1. Killion, Molly M. MS, RN, CNS

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A new committee opinion from the American Academy of Pediatrics (AAP) and the American College of Obstetricians and Gynecologists (ACOG) (2015) offers further guidance on appropriate use of the Apgar score. The Apgar score was developed in 1952 by Dr. Virginia Apgar to assess the clinical state of a newborn (AAP & ACOG). It includes five assessments (each of which is assigned a score from zero to two): color, heart rate, reflexes, muscle tone, and respirations. An Apgar score is usually assigned at 1 and 5 minutes of life and then at 5-minute intervals until 20 minutes of life for babies with a score less than seven (AAP & ACOG). Although it was designed to quantitatively assess signs of neonatal depression, it should not be used to judge a need for resuscitation, when to start resuscitation, or which steps for resuscitation are required (AAP & American Heart Association, 2011). An Apgar score remaining at zero past 10 minutes of life may be helpful in deciding if resuscitative measures should be stopped (AAP & ACOG). Improvement in the Apgar score from 1 minute to 5 minutes may indicate a favorable response to resuscitation; however, Apgar scores assigned during resuscitation may not correspond to those scores assigned to spontaneously breathing newborns. An accepted standard for assigning Apgar scores during resuscitation has not been developed (AAP & ACOG). There may be utility in using documentation extending past the Apgar score when an infant is undergoing resuscitation that includes the assessment of neonatal response and which resuscitative techniques were used (AAP & ACOG). An example of medical record documentation in this situation is available in the new committee opinion (AAP & ACOG).


As per ACOG and AAP (2014) in Neonatal Encephalopathy and Neurologic Outcome, Apgar scores alone are not accurate predictors of infant outcomes. Hypoxic-ischemic encephalopathy often implies an injury that occurred at or around the time of birth but to label it as such requires a full etiologic examination of cause and timing that includes 5- and 10-minute Apgar scores, umbilical cord arterial blood gases, neuroimaging with magnetic resonance imaging, and presence of multisystem organ failure (ACOG & AAP). If this evaluation is unable to be done, the term neonatal encephalopathy should be used instead (ACOG & AAP). The Apgar score should not be independently used to note evidence of asphyxia (AAP & ACOG, 2015); however, if the 5-minute Apgar score is seven or greater, it is unlikely there was a hypoxic-ischemic event around the time of birth that played a large part in causing neonatal encephalopathy. An Apgar score of 0-3 at 1 minute of life does not predict long-term outcomes, whereas a 5-minute Apgar score of 0-3 does correlate with neonatal mortality, but not future neurologic morbidity (AAP & ACOG). An umbilical arterial cord blood gas should be collected for any newborn with a 5-minute Apgar score of less than six and consideration should be given to sending the placenta for pathologic evaluation (AAP & ACOG). Regardless of the 1-minute Apgar score, a 5-minute score of 7-10 is considered reassuring, 4-6 as moderately abnormal, and 0-3 as concerning (AAP & ACOG).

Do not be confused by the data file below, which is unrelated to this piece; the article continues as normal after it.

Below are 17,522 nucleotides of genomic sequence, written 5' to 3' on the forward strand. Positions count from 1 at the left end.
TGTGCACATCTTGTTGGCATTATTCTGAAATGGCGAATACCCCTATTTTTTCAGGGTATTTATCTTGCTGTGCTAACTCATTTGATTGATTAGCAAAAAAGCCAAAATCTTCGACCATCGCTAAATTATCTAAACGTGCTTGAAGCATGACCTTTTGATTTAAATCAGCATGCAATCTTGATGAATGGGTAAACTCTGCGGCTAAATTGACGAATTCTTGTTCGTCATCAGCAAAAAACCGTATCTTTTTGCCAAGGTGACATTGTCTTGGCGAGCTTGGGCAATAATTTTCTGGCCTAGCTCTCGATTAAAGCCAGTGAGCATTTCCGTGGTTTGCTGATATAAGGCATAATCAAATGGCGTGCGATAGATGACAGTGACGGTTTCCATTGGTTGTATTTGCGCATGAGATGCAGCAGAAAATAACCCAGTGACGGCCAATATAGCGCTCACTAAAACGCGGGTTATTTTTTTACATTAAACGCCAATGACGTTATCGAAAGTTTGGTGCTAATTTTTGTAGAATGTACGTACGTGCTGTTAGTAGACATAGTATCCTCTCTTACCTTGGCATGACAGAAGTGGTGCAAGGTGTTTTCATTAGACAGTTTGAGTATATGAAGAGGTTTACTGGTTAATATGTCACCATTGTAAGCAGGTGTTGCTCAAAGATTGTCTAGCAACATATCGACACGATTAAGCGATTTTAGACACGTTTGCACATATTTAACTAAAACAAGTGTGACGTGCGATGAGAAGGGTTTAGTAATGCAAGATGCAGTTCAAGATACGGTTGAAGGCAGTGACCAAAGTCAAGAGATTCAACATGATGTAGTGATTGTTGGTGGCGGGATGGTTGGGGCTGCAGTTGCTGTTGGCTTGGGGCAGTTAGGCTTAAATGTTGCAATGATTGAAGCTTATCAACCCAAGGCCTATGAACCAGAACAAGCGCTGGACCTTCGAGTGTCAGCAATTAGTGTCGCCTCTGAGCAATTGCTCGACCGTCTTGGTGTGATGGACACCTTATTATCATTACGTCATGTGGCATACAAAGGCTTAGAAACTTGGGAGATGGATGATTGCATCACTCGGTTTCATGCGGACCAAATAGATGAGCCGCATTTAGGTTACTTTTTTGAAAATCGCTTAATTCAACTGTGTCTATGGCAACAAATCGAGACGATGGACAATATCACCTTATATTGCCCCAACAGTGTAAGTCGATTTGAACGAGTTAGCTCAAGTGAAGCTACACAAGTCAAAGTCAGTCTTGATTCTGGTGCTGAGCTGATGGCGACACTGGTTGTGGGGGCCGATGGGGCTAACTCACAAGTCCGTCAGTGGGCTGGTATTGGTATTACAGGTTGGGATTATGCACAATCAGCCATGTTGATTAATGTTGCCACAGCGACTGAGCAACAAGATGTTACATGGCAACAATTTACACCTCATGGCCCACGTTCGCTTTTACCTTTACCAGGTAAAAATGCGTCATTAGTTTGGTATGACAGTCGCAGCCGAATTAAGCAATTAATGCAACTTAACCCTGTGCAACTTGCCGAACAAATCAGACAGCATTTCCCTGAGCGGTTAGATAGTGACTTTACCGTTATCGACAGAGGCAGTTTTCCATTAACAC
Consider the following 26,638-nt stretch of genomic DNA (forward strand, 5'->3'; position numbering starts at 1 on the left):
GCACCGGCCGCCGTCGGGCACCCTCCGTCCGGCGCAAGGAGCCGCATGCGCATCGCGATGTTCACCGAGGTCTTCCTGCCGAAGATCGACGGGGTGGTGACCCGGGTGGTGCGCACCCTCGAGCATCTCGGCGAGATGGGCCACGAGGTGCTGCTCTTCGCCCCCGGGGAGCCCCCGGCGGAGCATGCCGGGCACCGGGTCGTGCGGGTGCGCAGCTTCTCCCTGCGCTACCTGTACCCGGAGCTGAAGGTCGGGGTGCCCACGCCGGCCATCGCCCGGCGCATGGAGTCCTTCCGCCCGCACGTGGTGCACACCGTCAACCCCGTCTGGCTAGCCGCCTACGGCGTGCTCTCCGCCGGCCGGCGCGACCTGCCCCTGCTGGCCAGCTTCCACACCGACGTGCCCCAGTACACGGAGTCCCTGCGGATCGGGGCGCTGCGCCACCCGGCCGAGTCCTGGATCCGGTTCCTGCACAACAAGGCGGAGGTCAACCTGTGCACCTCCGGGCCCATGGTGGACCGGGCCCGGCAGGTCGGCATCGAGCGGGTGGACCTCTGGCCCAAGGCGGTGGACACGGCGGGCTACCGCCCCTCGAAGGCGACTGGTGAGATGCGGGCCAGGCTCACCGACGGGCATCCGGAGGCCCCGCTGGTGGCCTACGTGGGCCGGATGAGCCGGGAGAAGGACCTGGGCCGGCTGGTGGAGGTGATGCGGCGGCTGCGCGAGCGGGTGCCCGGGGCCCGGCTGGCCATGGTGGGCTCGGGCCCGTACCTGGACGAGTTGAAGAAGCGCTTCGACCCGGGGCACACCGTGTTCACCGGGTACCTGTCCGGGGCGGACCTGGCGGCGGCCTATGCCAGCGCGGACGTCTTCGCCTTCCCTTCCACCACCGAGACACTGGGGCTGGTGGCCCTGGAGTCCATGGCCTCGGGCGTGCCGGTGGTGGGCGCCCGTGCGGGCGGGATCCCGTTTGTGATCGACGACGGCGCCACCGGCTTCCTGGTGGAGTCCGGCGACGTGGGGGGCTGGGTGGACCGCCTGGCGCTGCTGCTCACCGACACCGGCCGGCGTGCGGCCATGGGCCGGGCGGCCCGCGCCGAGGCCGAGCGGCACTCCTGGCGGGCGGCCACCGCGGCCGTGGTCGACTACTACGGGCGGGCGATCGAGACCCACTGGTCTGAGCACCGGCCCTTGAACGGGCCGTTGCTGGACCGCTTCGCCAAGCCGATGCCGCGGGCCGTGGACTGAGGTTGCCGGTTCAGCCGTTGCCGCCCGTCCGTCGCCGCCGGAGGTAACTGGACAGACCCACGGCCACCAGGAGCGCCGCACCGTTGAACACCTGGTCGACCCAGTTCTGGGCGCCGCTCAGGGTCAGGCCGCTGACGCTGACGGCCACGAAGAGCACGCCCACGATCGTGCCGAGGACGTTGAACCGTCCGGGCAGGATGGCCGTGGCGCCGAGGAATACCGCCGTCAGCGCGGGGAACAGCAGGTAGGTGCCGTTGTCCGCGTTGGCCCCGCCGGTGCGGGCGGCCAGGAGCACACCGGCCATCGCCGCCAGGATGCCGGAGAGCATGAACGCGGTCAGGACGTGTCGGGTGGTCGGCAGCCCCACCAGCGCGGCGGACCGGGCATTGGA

When the Apgar score is used as intended, it can accurately describe the state of the newborn immediately after birth and how the baby is transitioning to extrauterine life (AAP & ACOG, 2015). Conversely, Apgar scores alone do not accurately predict an individual infant's risk for mortality or neurologic morbidity and most infants with low Apgar scores do not develop cerebral palsy (AAP & ACOG).




American Academy of Pediatrics, & American College of Obstetricians and Gynecologists. (2015). The Apgar score (Committee Opinion No. 644). Pediatrics, 136(4), 819-822. doi:10.1542/peds.2015-2651 [Context Link]


American Academy of Pediatrics, & American Heart Association. (2011). Textbook of neonatal resuscitation (6th ed.). Elk Grove Village, IL: Authors. [Context Link]


American College of Obstetricians and Gynecologists, & American Academy of Pediatrics. (2014). Neonatal encephalopathy and neurologic outcome (2nd ed.). Washington, DC: Authors. [Context Link]